I began the actual process of recovery. A friend had me binge-watch Battlestar Galactica, which kind of jolted me into feeling intensely with surprising speed and force. And I made the decision to face my pain, to really feel my feelings and make the effort to learn and grow. I began regular therapy, started writing, crying and facing my emotions instead of running.
That was when I began learning to love myself.
This past summer, I wept at Wish Log. I wept so hard I felt like I had a hangover the next day. And it felt good.
It’s a constant, conscious decision to remain in emotional recovery, and I’m often faced with new hurdles.
Several months ago, I moved to Ithaca, New York, to be in a relationship with a girl who turned out to be emotionally, sexually, physically and economically manipulative and abusive. It took me four months to be able to remove myself from that situation and to remove her from my life. Shortly after spending all my money to move into my own apartment, I lost my job. It took two months of stress, worry, trying, crying, depression, sadness, fighting, asking for help, and miracle after blessing after miracle, and lots of learning how to be a fully functional adult, before I finally found a job that I’m actually super excited about. (It also pays well, so that’s a plus.)
My girlfriend has also been a huge blessing throughout all of this. I honestly don’t think I would have come out of it as well as I have without her love and support. Words cannot describe how much she’s taught me, how thankful I am for her, and how much she means to me. When she recently began taking Truvada (the first antiretroviral treatment approved for PrEP), I cried; if that’s not love, I don’t know what is.
If my mom hadn’t contracted HIV, if I hadn’t contracted HIV from her, and if she hadn’t died, I wouldn’t have had such opportunities to grow and to touch lives. I wouldn’t have my amazing support system. I wouldn’t have the drive to go back to school for immunology and infectious disease to research HIV. In short, I wouldn’t be who I am. So I am thankful. I’m thankful for all of my many blessings, but I’m truly thankful for every single experience. I guess, in a sense, I am thankful for HIV. And I am going to keep learning and growing and reaching out and speaking my truth and making a difference in the world until the day I die.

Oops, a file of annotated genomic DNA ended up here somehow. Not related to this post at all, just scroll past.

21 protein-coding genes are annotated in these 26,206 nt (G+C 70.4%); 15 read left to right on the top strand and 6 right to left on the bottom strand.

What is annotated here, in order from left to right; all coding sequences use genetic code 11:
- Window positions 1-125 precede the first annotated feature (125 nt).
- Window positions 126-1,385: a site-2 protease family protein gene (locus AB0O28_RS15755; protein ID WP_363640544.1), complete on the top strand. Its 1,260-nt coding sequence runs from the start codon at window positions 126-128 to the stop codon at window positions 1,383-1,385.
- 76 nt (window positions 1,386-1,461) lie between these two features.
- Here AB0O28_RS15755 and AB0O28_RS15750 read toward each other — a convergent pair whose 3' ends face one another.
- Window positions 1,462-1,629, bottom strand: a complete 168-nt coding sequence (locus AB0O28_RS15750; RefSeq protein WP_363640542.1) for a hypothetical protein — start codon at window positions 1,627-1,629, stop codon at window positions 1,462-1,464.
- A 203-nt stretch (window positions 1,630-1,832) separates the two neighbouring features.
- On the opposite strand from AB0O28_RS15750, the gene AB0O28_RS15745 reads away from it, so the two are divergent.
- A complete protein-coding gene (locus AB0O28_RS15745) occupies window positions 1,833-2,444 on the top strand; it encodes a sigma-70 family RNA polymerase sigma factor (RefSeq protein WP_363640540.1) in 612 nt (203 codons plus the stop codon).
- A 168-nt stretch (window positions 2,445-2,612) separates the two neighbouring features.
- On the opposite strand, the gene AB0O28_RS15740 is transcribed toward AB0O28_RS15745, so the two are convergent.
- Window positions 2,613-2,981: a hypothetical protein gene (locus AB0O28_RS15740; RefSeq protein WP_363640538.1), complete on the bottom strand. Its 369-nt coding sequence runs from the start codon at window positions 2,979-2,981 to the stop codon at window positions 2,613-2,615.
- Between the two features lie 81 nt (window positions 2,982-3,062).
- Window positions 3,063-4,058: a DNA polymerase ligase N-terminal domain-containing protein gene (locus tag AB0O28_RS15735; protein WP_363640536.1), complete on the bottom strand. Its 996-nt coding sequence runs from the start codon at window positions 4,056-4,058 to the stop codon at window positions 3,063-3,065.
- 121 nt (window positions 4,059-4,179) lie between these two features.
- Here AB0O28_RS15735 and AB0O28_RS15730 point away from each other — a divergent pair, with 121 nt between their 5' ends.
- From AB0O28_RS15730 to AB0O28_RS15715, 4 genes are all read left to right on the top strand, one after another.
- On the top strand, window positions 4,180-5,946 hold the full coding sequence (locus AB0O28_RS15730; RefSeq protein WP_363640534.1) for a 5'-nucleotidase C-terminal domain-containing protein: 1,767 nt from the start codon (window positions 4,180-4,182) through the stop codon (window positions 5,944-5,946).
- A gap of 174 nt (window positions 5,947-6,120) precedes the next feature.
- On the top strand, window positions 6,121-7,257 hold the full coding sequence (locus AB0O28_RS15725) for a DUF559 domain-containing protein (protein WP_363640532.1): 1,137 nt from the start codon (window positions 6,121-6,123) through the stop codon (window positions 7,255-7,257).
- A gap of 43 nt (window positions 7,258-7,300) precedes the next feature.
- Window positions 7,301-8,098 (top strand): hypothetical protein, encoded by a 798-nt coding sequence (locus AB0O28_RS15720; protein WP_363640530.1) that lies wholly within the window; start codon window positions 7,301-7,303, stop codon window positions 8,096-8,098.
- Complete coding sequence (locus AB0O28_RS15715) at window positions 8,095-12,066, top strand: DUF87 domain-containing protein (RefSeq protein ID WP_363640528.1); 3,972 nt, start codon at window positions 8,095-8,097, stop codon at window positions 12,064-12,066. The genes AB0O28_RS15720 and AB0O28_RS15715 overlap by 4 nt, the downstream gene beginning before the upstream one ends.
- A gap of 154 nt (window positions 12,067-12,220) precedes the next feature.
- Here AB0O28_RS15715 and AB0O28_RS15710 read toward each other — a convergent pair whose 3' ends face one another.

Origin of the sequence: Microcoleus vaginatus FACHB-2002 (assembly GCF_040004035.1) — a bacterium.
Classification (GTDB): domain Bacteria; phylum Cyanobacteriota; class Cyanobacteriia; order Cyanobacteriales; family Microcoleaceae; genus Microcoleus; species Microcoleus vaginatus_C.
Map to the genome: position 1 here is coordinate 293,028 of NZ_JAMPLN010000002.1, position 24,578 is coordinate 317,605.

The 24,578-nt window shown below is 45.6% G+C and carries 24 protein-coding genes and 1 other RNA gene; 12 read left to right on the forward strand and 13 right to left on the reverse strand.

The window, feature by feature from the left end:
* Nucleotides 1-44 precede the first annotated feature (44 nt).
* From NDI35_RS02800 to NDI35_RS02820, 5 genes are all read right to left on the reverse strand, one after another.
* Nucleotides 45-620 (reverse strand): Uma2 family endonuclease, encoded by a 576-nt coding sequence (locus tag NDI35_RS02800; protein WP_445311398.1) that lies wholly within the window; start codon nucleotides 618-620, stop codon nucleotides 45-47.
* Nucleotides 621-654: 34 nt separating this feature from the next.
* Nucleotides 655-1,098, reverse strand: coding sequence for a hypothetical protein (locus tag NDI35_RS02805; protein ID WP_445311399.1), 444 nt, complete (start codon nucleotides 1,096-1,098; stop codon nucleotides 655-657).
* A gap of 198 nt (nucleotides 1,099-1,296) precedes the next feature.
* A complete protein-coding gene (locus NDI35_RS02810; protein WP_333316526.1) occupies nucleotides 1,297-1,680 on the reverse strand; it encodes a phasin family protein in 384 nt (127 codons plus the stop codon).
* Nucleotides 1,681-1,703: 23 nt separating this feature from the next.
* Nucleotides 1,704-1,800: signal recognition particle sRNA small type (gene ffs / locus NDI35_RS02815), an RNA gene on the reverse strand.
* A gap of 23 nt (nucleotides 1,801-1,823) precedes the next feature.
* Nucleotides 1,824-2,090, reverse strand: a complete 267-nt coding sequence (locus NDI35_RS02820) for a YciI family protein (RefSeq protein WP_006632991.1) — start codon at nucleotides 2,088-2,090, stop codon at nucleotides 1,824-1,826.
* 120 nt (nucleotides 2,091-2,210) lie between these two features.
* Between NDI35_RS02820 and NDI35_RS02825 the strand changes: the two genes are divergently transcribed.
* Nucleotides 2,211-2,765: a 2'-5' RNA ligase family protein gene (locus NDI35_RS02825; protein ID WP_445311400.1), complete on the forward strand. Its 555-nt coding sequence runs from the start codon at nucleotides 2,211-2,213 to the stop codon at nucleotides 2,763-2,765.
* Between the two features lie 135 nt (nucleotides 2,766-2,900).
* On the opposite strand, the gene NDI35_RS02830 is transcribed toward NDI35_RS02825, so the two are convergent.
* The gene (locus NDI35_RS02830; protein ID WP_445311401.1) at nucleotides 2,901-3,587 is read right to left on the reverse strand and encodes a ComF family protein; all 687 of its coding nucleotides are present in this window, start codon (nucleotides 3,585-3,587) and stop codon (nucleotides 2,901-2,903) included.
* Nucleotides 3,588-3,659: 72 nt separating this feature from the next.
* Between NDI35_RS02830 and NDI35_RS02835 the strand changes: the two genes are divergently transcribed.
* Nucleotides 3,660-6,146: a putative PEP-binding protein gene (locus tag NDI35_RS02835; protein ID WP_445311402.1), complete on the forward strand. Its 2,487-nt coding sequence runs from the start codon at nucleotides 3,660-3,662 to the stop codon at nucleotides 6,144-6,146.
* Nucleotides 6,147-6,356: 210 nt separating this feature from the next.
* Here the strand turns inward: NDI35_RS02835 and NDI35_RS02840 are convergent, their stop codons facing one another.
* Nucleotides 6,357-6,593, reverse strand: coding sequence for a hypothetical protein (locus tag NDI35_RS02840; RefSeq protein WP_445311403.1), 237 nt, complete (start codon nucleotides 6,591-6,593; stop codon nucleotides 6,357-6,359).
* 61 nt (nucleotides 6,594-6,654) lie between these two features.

What three adjectives best describe you?
Tender (I have a big, sensitive heart, and love and compassion are incredibly important to me). Childlike (not to be confused with childish or naive). Resilient (something that I am deeply thankful for).
What is your greatest achievement?
My personal growth. When I look back at my life and see how far I’ve come and how much I’ve learned and grown. I’m really proud of myself. I’m often told I’m “not 22 on the inside,” and it’s true.
What is your greatest regret?
I try to live without regrets. I’ve learned that facing those things and forgiving myself brings me into a much better place than being regretful does.
What keeps you up at night?
Anger at injustice in the world. If there’s one thing (other than love) that burns inside me with a fiery passion, it’s hatred for injustice. Other times, it’s just excitement for the next day’s events.
If you could change one thing about living with HIV, what would it be?
Nothing. I’m on a new regimen (Epzicom and Tivicay) that took my viral load from over 500 to undetectable in a month, and that’s enough of an improvement to keep me satisfied for now.
What is the best advice you ever received?
Work hard. Trust your gut. Don’t let pride get in the way of growth. Ask for help. Love unconditionally. Be generous. Be honest. Feel your feelings. Dress to impress, but don’t live to. Always do you.
What person in the HIV/AIDS community do you most admire?
Everyone involved with Camp Dreamcatcher.
What drives you to do what you do?
Love and passion. Passion to thrive, grow, and create change. I’m driven by love for life and all that it encompasses.
What is your motto?
Watch Battlestar Galactica (the reboot).
If you had to evacuate your house immediately, what is the one thing you would grab on the way out?
My handy-dandy book bag and its varied contents. My dad taught me a valuable life lesson: Always be prepared. I keep practical things that I may need in it, something that has served me well for years.
If you could be any animal, what would you be? And why?
The lion represents personal strength, power, courage, wisdom, nobility, self-confidence, focus, emotional mastery, animal passion, and anger. That sounds a lot like me.
Editor’s Note: Erin Secker was a 2015 POZ 100 honoree: http://www.poz.com/articles/poz_100_s_t_2991_28028.shtml